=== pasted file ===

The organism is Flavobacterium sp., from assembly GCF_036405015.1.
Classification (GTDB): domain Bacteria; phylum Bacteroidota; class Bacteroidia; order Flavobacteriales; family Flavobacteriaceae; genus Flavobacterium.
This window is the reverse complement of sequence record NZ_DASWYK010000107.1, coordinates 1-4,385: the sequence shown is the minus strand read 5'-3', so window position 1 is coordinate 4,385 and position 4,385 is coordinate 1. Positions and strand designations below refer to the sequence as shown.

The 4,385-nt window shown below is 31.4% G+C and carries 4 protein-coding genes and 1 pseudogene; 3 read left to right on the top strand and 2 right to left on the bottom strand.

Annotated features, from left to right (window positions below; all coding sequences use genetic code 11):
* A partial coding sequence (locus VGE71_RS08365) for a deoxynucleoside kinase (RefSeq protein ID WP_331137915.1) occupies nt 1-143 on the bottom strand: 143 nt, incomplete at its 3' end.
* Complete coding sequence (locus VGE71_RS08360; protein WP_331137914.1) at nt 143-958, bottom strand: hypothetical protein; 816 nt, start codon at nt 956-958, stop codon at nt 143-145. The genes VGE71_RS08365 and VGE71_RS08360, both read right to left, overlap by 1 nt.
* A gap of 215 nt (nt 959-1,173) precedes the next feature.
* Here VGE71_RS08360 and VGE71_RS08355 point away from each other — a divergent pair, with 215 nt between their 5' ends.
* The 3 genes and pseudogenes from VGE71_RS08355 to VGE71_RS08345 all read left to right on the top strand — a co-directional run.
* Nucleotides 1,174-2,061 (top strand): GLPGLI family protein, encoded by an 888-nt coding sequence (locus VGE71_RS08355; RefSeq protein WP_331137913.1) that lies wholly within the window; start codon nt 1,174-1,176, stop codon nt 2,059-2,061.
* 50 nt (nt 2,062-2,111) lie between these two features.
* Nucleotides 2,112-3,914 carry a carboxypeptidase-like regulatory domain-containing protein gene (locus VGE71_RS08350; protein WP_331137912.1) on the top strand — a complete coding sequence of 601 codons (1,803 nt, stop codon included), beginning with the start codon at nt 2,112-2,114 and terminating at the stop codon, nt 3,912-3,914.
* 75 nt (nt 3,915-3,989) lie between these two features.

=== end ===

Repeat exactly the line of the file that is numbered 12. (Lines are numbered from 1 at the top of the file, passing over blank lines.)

* 50 nt (nt 2,062-2,111) lie between these two features.